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DIY Beeminder, involving a lot of shoestring

Some people don’t need Beeminder, and our hats are off to them. Some people are psychologically incompatible with Beeminder, which is fine, there are other techniques they can use. And then there are the people who create DIY Beeminders.

For example, you can share a spreadsheet with a friend and send them money when you don’t stick to what you committed to. It works perfectly well in theory and seems to work horribly in practice. (This is based on quite a pile of anecdotal evidence, though it’s all a bit biased: we and most people we talk to about this are Beeminder users.)

What goes wrong? Roughly speaking: entropy. Your friend stops paying attention and you find yourself all alone in your spreadsheet. “Redundancy is your friend,” you hopefully suggest? No, adding more friends just yields diffusion of responsibility and it’s even worse. Sob-emoji. Even committing publicly, say on social media, and even if you have an army of followers, doesn’t seem to work. I mean, it helps — social accountability is great — just not enough to be sufficient on its own. Because entropy gradually wins. The threat of the shame of not following through gradually fades as you infer that everyone’s attention has moved on to your new posts about recreating the Starship Enterprise in Minecraft.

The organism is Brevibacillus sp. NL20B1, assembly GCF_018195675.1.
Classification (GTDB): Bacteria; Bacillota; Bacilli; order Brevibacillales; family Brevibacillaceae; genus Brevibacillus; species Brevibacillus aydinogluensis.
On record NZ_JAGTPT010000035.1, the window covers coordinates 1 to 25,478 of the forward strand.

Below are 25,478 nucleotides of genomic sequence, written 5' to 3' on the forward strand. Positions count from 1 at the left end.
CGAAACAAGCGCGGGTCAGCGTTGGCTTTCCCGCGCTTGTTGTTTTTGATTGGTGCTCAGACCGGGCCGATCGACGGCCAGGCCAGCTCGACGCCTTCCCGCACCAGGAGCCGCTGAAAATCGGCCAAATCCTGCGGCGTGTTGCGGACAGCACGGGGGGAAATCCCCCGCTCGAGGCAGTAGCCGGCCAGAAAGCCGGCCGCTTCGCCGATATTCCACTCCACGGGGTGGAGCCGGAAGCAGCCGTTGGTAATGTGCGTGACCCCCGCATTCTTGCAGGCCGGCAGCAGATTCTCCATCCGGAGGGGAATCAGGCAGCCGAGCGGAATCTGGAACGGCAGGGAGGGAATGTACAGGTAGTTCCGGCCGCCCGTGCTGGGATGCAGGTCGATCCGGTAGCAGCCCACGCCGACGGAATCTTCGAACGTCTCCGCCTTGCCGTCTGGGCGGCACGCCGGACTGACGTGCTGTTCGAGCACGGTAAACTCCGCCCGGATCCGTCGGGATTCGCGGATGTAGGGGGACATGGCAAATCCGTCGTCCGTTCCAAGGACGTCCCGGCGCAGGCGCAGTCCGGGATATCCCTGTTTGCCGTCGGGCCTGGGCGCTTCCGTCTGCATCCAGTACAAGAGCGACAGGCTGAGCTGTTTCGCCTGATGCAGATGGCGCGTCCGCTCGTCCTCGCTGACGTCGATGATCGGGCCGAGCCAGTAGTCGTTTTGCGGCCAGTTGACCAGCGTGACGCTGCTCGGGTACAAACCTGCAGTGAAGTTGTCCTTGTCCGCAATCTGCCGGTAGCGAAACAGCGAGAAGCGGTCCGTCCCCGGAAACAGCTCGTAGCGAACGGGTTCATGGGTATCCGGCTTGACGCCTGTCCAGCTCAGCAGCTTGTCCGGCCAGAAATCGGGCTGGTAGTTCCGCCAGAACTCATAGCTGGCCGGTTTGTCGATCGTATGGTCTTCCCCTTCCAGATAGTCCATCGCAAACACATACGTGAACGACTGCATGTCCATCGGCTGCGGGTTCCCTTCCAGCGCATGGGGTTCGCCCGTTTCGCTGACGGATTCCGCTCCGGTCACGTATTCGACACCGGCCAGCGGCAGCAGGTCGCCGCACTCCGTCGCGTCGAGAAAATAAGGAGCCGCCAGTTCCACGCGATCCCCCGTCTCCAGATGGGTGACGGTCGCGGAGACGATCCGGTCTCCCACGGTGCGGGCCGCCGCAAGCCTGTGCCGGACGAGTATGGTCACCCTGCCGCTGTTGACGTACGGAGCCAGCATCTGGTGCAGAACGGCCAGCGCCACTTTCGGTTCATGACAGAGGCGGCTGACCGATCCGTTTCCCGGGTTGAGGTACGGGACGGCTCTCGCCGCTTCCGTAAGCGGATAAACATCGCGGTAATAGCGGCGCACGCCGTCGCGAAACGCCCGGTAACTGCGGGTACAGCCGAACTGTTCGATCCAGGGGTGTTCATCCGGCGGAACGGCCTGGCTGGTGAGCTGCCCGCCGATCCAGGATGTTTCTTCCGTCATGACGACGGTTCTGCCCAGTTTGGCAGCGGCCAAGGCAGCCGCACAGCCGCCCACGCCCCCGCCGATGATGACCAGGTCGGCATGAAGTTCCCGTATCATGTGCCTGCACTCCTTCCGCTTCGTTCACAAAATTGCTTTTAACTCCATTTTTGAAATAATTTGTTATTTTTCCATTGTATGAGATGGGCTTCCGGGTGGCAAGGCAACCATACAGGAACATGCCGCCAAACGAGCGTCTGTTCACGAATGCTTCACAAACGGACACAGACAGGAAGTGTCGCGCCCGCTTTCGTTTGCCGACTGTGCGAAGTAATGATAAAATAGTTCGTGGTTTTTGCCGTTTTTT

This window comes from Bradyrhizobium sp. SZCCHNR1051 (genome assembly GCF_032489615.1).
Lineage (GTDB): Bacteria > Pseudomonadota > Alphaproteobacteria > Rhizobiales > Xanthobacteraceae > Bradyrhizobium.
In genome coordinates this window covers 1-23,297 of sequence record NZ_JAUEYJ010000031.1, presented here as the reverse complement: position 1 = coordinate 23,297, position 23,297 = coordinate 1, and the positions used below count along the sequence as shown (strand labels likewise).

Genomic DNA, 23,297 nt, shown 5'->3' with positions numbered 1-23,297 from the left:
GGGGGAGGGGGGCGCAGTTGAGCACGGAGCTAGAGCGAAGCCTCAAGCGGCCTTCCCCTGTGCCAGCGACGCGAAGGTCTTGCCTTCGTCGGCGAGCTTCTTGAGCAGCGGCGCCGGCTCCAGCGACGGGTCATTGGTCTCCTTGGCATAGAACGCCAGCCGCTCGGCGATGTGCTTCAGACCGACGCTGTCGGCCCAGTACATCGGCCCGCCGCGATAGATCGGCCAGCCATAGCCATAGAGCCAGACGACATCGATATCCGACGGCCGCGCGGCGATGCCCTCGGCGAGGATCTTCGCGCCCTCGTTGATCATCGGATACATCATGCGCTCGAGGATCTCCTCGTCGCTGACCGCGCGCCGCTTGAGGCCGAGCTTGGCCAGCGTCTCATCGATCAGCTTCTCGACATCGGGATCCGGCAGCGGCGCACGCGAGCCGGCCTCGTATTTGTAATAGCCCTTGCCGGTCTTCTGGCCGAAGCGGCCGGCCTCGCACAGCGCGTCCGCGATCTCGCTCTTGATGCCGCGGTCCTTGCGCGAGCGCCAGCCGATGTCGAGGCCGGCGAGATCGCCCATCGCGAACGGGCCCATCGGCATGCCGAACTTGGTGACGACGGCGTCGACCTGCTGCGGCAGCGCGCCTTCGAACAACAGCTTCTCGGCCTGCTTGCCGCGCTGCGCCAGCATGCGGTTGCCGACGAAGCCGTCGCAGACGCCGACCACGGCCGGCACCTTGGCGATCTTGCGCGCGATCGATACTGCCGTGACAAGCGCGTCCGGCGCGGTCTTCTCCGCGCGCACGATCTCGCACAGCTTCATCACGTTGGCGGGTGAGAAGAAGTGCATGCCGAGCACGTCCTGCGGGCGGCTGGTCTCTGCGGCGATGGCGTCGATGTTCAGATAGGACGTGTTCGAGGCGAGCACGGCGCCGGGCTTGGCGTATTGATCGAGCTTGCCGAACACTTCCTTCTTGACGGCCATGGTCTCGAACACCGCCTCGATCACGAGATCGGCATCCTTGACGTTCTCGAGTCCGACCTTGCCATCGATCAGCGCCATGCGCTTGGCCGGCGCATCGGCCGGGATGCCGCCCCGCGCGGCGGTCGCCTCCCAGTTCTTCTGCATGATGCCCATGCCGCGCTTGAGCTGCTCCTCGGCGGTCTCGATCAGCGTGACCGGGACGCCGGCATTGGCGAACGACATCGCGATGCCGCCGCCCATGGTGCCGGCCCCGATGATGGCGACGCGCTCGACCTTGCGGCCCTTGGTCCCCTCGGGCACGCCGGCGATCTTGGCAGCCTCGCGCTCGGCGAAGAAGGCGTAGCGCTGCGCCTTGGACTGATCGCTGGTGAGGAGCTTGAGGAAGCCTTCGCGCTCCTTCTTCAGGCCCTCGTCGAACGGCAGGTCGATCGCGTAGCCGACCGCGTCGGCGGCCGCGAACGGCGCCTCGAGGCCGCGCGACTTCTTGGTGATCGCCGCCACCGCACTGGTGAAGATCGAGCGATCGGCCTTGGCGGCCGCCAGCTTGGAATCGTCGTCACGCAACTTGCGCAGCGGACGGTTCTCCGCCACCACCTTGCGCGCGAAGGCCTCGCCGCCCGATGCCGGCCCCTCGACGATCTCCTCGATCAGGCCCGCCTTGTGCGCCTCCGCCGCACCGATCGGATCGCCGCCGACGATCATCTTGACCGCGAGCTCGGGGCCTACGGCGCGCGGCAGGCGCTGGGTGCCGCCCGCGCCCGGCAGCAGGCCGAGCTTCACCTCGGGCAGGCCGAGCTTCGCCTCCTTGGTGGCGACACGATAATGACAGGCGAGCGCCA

Of course, some superhuman people can set up a commitment contract with a friend and persist in sending them money even when the friend’s checked out. But mere mortals suffer cranial silicosis and find ourselves gradually abandoning the spreadsheet or sliding down a slippery slope of procrastinating indefinitely on sending the money we owe.

Beeminder solves this by automatically charging you and never flaking out on you. As long as the path of least resistance is to keep doing the thing you committed to and getting charged when you don’t, entropy is staved off.

Don’t take our word for it

We’ve been hearing stories like this forever and it all certainly matches our own personal experience. Here’s Beeminder superstar Robert Perce backing us up:

I am doing a “yoga every day for January” challenge and I convinced one of my friends to do it too. I sent him texts every day for like a week and then he stopped responding. My other friend who I also convinced to join and I are still going strong.

My response: Chef’s kiss. Unless that continues to work indefinitely with the other friend, in which case our whole point is ruined!

Robert then added, “I have been going strong because I have a Beeminder goal, obviously.”

There it is.

The punchline here is that you can make a DIY Beeminder just fine, as long as you use actual Beeminder to prevent it from petering out. (See also Beeminder’s Achilles Heel.)

In a future post, I plan to talk about the general case, how all systems need anti-entropy measures and how Beeminder is an elegant and general anti-entropy tool in that sense. (But I might never get around to doing that, because all of us, realistically, are going to gradually forget I ever formed this intention.)